Bipartisan legislation introduced to reform DHS and DOJ C-UAS authorities

A bipartisan group of US Congressmen have introduced the Counter-UAS Authority Security, Safety, and Reauthorization Act of 2024. This legislation would renew and reform current legal authorities, set to expire in October, that provide the Department of Homeland Security (DHS) and the Department of Justice (DOJ) with the tools to mitigate credible threats posed by uncrewed aircraft systems (UAS). 

House Committee on Homeland Security Chairman Mark E. Green, MD (R-TN) and Ranking Member Bennie Thompson (D-MS), House Committee on Transportation and Infrastructure Chairman Sam Graves (R-MO) and Ranking Member Rick Larsen (D-WA), and House Judiciary Committee Ranking Member Jerrold Nadler (D-NY) introduced the bipartisan legislation.

The Counter-UAS Authority Security, Safety, and Reauthorization Act of 2024 would extend existing DHS and DOJ C-UAS authorities through October 1, 2028, to counter the growing threat from UAS. Among other measures, this critical legislation would: 

  • Clarify and improve coordination requirements between DHS, DOJ, the Department of Transportation (DOT), and the FAA. 
  • Increase public privacy and civil liberty protections by ensuring that information gathered by approved C-UAS systems is not misused or retained for extended periods of time.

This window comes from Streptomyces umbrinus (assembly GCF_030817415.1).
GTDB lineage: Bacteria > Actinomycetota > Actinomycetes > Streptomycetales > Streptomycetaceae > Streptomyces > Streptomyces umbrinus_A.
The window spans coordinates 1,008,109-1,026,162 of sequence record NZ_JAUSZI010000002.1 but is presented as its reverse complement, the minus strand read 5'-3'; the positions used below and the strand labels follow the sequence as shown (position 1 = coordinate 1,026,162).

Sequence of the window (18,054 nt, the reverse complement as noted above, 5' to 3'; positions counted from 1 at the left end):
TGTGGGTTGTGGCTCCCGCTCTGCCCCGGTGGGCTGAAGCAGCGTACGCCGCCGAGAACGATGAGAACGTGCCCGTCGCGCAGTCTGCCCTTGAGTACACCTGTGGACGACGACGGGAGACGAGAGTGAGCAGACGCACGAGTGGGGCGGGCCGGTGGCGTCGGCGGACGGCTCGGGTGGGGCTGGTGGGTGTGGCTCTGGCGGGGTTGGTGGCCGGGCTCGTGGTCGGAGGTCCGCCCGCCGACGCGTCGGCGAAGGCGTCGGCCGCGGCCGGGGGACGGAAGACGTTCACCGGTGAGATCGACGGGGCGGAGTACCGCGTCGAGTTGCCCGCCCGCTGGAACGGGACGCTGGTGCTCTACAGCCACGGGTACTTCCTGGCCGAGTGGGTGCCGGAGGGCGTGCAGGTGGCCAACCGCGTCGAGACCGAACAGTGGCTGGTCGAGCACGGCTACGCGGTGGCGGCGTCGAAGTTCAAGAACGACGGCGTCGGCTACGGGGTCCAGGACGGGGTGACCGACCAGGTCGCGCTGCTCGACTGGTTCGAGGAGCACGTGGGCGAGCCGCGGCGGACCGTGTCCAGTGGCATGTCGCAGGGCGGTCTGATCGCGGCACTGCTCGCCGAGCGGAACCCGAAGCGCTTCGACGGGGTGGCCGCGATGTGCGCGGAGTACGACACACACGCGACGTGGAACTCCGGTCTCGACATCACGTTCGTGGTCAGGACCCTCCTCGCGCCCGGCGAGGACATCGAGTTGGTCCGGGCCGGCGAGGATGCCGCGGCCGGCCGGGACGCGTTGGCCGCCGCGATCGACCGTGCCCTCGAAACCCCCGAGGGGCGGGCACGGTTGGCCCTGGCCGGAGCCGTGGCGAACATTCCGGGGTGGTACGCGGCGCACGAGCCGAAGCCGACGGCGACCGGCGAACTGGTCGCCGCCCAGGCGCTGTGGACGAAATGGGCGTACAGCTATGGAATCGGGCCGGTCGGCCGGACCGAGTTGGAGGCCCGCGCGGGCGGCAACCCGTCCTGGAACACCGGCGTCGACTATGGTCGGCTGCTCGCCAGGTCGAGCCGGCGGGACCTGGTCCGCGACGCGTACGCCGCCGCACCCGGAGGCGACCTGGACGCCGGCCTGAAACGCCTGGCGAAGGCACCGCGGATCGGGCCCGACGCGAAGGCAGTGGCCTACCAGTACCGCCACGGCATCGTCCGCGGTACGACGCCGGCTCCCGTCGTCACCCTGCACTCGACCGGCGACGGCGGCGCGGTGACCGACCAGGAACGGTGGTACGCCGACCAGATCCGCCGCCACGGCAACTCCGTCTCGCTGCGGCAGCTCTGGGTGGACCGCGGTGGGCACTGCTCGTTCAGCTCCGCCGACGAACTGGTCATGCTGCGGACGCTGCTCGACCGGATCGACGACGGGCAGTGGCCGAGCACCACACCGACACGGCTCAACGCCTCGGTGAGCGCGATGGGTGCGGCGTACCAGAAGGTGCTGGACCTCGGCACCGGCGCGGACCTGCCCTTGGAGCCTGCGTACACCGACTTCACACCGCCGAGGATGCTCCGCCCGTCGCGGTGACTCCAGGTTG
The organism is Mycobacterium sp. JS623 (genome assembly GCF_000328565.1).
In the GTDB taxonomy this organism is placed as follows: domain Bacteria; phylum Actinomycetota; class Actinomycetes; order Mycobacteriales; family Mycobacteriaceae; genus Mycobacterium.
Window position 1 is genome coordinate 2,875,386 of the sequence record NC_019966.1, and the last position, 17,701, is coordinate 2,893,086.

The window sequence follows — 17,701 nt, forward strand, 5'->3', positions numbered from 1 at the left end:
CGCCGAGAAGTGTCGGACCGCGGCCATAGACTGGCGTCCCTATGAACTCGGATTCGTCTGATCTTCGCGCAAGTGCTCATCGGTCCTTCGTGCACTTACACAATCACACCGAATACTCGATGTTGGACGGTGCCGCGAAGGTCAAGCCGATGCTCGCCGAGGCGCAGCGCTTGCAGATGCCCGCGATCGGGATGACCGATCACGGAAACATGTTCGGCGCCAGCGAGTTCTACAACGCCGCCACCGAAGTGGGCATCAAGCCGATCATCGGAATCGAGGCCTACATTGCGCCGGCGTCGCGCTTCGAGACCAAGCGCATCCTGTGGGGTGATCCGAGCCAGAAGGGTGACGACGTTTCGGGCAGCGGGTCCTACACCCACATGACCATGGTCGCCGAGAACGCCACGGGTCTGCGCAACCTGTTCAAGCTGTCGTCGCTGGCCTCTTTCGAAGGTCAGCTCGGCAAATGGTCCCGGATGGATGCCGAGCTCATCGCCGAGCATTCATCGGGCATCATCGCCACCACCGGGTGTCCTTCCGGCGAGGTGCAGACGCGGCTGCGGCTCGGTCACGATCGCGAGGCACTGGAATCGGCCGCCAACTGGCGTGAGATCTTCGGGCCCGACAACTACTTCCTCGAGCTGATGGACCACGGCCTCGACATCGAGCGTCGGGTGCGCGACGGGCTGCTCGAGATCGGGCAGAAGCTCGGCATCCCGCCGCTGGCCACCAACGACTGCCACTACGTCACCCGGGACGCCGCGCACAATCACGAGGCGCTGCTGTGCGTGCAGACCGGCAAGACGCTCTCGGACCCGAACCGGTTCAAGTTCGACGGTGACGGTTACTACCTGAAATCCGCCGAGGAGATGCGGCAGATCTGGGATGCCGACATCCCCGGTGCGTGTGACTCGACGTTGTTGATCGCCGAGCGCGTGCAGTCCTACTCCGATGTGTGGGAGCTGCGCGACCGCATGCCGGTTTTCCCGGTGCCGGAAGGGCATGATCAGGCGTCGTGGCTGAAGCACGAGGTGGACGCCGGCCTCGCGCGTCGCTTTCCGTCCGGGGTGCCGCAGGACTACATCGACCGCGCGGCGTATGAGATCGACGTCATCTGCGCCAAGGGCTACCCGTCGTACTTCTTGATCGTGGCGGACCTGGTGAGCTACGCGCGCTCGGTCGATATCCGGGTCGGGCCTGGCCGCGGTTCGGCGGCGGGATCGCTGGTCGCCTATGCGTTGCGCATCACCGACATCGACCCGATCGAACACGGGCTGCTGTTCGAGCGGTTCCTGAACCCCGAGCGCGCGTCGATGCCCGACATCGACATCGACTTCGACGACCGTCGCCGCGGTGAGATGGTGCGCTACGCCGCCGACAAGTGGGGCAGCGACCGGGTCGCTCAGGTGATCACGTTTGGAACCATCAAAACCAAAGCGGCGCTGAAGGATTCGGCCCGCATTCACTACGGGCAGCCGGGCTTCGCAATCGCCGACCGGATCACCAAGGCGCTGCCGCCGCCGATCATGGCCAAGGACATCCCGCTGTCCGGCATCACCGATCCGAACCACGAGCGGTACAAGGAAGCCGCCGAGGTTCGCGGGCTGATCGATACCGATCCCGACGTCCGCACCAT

• Prohibit DHS and DOJ from using or authorising the use of counter-UAS systems that have been manufactured by certain foreign enterprises.
  • Provide Homeland Security Investigations, the principal investigative component of DHS, with counter-UAS authority; and provide DHS with C-UAS authority to protect public airports. 
  • Direct the FAA to establish C-UAS system minimum performance requirements and provide the FAA with C-UAS authority to ensure the safe and efficient operation of the National Airspace System.
  • Allow DHS to authorise the acquisition, deployment, and operation of C-UAS systems by owners or operators of covered sites and critical infrastructure. 
  • Require DHS to establish a C-UAS mitigation pilot program under which selected State law enforcement agencies may operate approved C-UAS mitigation systems and mitigate unauthorised UAS operations on behalf of covered entities. 
  • Require DHS and DOJ to establish standards for C-UAS system training programmes and operator qualifications for the use of C-UAS detection and mitigation systems, equipment, or technology.
  • Require the FAA, in coordination with DHS and DOJ, to develop a plan for C-UAS operations at airports.

In addition to this standalone legislation, Chairman Green and the co-sponsors also introduced identical provisions as an amendment to the Fiscal Year 2025 National Defense Authorization Act.
“I am glad that Democrats and Republicans in the House were finally able to come together on legislation to extend and expand federal government counter-drone authorities, which are critical for national security and for keeping the homeland secure as we face dynamic and emerging threats,” Ranking Member Thompson said. “This bill would extend these authorities for four years through 2028 and also increase relevant privacy and civil liberty protections while expanding the federal government’s efforts in a measured way.”

C-UAS authorities were previously covered under the Preventing Emerging Threats Act, which was signed into law in 2018 as a FAA Reauthorization Act provision.

The new bill must pass the House and Senate before reaching the President to be signed into law.

For more information

House Committee on Homeland Security

Image: Shutterstock

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